Originally published in 1967, From the Mixed-Up Files of Mrs. Basil E. Frankweiler by E. L. Konigsburg won the Newbery Medal in 1968 for excellence in American Children’s Literature, and rightly so as it is an incredible children’s book that comes from a time where authors gave their young readers the benefit of the doubt in assuming they were intelligent readers with a good vocabulary who were looking to read more about realistic characters in a real world. The events in From the Mixed-Up Files could actually happen in real life, and I’m sure have been contemplated by many a child since the publication of the book. (There’s even a reference of a sort in the movie Royal Tenenbaums where Margot plans to do just this.)
11-year-old Claudia Kincaid is bored with her life and being ignored by her parents, so she comes up with an elaborate plan – because she loves planning and organizing – to run away from home and live in the Metropolitan Museum of Art in New York City. She invites her younger brother, Jamie, to accompany her because he’s smart and has quite a large amount of money due to his cheating at card games. The book goes into detail with how Claudia plans for them to pack clothing and other necessary items, to hide out on the school bus, and then to sneak into the museum with groups of children on a field trip. They hide out in the restrooms when the museum is about to close, and spend the night inside, bathing in the fountain where they take some of the “wishing coins” to help buy food. But there is a new addition to the museum, a beautiful statue of an angel that may have been sculpted by Michelangelo himself, and they plan to find out if this is true or not. The book is told from the viewpoint of an omniscient third-person narrator in Mrs. Basil E. Frankweiler, who is recounting this in written form to her lawyer, as she is the one who sold the statue to the museum at a bargain price, and knows everything.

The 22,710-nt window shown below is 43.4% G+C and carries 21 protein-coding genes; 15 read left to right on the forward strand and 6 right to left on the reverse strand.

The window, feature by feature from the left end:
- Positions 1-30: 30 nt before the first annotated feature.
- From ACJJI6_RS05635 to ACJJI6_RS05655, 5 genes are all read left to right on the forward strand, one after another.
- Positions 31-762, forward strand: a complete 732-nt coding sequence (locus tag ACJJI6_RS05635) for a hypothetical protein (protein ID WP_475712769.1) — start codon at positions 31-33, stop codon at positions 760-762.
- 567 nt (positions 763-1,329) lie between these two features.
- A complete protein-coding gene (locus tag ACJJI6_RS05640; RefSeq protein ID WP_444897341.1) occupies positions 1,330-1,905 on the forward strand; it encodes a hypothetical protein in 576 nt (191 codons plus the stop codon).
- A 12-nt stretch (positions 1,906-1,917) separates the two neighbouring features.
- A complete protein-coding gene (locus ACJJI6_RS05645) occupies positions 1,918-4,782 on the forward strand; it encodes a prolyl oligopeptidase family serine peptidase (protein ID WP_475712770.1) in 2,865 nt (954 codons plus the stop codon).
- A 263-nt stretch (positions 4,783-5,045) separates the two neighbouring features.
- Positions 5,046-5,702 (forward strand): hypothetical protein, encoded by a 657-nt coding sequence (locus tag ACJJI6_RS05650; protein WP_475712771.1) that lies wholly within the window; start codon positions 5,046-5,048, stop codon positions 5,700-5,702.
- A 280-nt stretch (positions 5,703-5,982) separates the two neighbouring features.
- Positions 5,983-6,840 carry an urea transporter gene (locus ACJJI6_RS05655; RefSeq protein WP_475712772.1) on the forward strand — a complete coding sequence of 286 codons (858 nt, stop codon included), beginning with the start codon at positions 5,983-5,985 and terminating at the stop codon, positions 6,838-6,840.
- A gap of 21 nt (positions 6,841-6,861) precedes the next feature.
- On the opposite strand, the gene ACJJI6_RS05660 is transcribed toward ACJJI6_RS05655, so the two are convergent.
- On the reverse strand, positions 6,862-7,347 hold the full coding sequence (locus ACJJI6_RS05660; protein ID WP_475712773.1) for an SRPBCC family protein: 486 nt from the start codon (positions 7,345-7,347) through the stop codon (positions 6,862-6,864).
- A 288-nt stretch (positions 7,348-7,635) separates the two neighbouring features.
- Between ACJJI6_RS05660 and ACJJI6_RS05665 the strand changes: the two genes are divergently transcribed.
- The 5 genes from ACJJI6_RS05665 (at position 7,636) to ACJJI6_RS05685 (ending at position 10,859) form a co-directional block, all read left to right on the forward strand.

From the Mixed-Up Files of Mrs. Basil E. Frankweiler is a very real children’s book, where the kids aren’t perfect by any means, but learn from their mistakes, and have very real personalities, emotions, and reactions. Written at a time where it was expected that children wanted more from the books they read than a wizard, some magic, and a fun story; From the Mixed-Up Files is a story to be enjoyed by anyone at any age.
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Originally written on March 3rd 2010 ©Alex C. Telander.